Thanks.

                            <BLOCKQUOTE>quote:</font><HR>Originally posted by SGF:
                            I've owned a BT3000 for about a year. The sliding miter table is what sold me on it initially, but now that I've used it, I don't find it to be all its cracked up to be.

                            It is a bit finicky to tune up, but once tuned is an extremely accurate saw. I had my motor burn out after only a couple months of light use, but Home Depot replaced the whole saw and I've had no problems since.

                            Now that I have it, I don't have any immediate plans to upgrade, but if I was doing it again, I'd probably be inclined to spend a bit more money and get a heavier saw.

                            Pluses:

                            - Excellent fence
                            - Excellent dust collection
                            - Sliding miter table, if properly adjusted
                            - Included accessory table is handy for mounting a router, but does not include hardware required to mount router.
                            - Price

                            Minuses:

                            - Saw table is has ridges. I prefer flat surface.
                            - Many reported problems with the shims on the blade raising mechanism. It tends to be one of the most popular topics on the Ryobi Forum.
                            - Many reported problems with motors prematurely dying. Another good topic to search on the Ryobi forum.
                            - Accessories very difficult to obtain, expecially since HD has taken over exclusive sales of Ryobi products.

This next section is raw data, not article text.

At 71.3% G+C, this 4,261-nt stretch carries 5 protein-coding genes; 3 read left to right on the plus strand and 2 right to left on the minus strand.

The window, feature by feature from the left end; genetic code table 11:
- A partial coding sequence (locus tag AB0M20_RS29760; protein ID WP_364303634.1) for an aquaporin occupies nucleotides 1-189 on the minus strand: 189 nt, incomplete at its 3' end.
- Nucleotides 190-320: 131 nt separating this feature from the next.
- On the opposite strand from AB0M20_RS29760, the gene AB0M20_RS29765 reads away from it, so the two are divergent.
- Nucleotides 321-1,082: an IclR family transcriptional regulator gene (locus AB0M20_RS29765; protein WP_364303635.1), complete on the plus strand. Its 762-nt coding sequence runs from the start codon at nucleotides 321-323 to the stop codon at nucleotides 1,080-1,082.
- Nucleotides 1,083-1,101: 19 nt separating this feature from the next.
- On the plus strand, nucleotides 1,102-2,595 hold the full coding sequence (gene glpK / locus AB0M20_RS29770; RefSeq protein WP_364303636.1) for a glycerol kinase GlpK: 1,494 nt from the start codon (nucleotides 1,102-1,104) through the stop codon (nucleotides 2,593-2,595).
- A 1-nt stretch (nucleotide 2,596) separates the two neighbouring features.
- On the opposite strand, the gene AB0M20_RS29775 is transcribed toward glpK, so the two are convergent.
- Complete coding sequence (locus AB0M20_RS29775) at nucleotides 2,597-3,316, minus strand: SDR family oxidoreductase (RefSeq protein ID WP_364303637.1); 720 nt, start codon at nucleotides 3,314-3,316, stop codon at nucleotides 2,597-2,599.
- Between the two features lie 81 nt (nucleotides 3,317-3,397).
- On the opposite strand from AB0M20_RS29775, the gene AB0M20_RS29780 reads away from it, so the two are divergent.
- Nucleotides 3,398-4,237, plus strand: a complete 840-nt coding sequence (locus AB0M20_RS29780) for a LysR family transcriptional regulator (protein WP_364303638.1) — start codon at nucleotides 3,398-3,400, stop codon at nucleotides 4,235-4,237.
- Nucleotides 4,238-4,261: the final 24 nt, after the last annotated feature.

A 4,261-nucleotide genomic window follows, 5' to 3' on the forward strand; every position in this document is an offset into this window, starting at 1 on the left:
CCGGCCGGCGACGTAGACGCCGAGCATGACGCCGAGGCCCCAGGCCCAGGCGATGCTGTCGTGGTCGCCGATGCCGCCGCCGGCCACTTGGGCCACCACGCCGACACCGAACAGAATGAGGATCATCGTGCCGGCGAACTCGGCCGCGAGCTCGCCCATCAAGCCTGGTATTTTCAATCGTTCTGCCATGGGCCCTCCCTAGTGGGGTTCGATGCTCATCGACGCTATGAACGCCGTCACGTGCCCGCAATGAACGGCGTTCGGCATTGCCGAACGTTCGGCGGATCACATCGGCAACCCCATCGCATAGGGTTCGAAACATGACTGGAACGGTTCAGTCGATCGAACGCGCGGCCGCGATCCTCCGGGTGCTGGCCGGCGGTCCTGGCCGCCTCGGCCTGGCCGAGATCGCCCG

- Needs tuning up far more frequently than other saws.

                            If your budget is tight, I wouldn't hesitate to recommend the BT3000 over other similarly priced saws, but if you can spend a bit more, I would suggest looking a something a bit more robust.

                            Cheers,
                            Steve
                            <HR></BLOCKQUOTE>

                            Comment


                            • #15
                              Can't imagine why I would want to cut 3/4 inch plywood all day long, sheet after sheet, but I have, on occassion, cut full sheets of 3/4 ply without difficulty. I got mine to do furniture, not install wood sub-flooring. BTW the BT3000 IS belt driven. In fact it has two belts, not your typical v-belts, but more modern flat belts with teeth to engage gears on the arbor and motor pulleys. As to motors burning out, I've seen only a couple of those mentioned at the Ryobi sites, and then only one that I recall that happened soon after the saw was purchased. Others have been after several years of hard use. The shims? A better design could have been developed, but I've only replaced one. As to heavy cast iron, the only reason I can think of to want all that weight is to dampen vibration, but my BT doesn't have that problem. Besides, when I need to move mine to cut a sheet of plywood down the middle of the length, the aluminum is a lot easier to move.

                              As far as finicky adjustments, once I figured out what adjustment did what, it was easy, although I've not needed to adjust much of anything since original setup except for the fence when I added a couple of auxilliary fences for special purposes, and adjusting for those takes less than 30 seconds.

                              Jerry